Second Vampire novel a delight

Billie Jo Kubat

Billie Jo Kubat

Seeing into the life of a so-called villain is something that doesn’t happen every day. At the end of Interview with the Vampire, the reader’s feelings toward Lestat are nothing but disgust and disdain. Now, author Anne Rice has given Lestat a chance to tell his story.

The Vampire Lestat is the second book in The Vampire Chronicles Collection by Anne Rice. In Interview with the Vampire we meet Louis, who was transformed into a vampire by Lestat. The first book of the series paints Lestat as a kind of villain. In the book The Vampire Lestat we see things from Lestat’s point of view. Lestat tells the story of his life, and life after death, as a vampire.

Lestat’s story is about his great desire to leave everything and become an actor. We see how this dream soon changes when Magnus sees Lestat and somehow knows about Lestat’s past. Once Magnus meets Lestat he is determined to change Lestat into a vampire. Lestat shows what his life is like after he is changed and long before he meets Louis. Not only is the background of Lestat explored, but so is his relationship with Armand. The book explains the way they acted toward each other in the first book.

Anne Rice outdid herself in this novel because she changed her writing style with this book. In Interview with the Vampire, the author would jump from the past with Louis’s tale to the present when he was being interviewed. The Vampire Lestat starts in the present and then travels back to the beginning of his story and tells the tale of his life. She still has an amazing word selection in the book. Her alliterations bring every scene in front of the reader as if they are watching a play instead of reading a book.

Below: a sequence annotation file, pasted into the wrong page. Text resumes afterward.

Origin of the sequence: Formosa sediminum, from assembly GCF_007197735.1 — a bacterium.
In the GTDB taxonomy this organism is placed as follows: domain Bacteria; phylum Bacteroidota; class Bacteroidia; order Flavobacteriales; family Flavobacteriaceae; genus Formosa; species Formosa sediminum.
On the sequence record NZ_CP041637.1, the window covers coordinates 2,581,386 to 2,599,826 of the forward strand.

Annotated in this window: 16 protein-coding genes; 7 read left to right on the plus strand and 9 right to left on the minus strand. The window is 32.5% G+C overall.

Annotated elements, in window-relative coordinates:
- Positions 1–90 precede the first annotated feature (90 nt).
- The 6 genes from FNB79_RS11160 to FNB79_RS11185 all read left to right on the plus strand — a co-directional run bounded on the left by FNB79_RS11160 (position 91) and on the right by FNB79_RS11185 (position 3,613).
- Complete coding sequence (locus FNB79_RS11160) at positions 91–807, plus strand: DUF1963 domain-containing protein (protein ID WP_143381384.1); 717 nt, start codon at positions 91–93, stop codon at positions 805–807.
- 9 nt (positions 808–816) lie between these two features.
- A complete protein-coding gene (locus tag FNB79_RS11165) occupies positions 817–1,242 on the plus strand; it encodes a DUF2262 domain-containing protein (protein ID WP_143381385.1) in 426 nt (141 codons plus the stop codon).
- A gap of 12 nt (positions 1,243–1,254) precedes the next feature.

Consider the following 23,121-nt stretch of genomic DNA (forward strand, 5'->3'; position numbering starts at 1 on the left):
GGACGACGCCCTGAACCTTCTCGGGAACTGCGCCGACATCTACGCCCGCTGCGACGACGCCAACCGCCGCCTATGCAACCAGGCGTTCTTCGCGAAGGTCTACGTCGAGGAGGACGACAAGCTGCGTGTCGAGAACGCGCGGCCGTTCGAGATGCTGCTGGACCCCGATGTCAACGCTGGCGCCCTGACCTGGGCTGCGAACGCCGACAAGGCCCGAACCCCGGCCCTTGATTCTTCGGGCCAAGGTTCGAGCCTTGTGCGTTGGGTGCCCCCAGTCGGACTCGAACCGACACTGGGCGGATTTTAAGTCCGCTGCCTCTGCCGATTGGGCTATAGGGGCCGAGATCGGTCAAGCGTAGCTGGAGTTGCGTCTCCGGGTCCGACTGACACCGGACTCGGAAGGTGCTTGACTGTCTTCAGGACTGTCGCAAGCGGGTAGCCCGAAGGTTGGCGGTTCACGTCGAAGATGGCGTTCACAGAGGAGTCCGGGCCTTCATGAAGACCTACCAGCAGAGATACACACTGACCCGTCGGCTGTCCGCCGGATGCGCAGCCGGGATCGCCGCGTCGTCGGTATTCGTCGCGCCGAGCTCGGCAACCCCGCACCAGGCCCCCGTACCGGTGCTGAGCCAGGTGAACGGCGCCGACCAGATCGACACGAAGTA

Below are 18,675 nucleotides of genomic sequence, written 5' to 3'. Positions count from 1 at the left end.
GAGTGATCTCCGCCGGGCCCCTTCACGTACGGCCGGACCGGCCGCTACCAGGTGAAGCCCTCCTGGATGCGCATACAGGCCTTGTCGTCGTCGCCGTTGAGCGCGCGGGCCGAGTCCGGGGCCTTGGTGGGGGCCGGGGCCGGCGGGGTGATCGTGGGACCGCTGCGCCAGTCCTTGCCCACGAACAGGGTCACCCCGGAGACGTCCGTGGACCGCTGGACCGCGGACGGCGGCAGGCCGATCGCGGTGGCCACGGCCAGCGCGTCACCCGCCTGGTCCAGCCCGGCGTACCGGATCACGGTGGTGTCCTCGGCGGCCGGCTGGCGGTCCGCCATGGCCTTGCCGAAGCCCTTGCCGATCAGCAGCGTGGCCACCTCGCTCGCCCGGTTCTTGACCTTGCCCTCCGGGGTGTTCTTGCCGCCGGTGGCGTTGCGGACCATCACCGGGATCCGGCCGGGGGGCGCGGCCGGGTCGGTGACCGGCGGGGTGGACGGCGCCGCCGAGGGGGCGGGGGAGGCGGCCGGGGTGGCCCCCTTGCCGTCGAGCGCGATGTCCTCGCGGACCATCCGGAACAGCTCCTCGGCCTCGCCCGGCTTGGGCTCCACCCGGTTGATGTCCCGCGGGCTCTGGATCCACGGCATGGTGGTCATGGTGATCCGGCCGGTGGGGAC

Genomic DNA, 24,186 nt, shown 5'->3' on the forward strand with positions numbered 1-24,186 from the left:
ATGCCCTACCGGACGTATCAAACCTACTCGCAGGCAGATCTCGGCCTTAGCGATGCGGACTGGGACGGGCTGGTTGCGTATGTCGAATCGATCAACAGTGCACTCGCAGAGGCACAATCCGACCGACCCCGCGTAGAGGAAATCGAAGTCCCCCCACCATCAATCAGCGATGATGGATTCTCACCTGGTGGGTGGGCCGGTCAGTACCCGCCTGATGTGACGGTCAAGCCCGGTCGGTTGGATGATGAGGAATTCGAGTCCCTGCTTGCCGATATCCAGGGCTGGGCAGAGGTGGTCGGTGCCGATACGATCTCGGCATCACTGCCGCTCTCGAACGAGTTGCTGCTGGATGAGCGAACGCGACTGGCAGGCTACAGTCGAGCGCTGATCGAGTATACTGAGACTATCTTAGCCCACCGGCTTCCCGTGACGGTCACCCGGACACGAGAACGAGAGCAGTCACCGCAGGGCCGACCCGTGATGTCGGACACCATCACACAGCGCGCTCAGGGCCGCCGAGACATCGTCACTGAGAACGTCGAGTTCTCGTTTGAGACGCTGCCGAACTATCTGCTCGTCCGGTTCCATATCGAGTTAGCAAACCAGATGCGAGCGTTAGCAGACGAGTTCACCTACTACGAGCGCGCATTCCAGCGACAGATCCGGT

This book is absolutely amazing and one of my personal favorites. This is one of the longer books in “The Vampire Chronicles Collection”, reaching 481 pages. The tale that is told, however, is easily as irresistible as any of Rice’s other stories. The book is filled with action. Just like the first book in the series, The Vampire Lestat does have some slow parts but they work as building blocks to help tell the tale of Lestat.

This book will challenge the reader and will help expand the vocabulary of anyone that reads it. The style of writing that Rice uses can be considered unique and is not seen very much in writing today. I have not read many books that have caused me to pull out a thesaurus while I was reading so that I could understand what was being said. All of Anne Rice’s novels have made me do just that. I would recommend The Vampire Lestat to anyone; it is a wonderful way to explain a person’s imagination and vocabulary.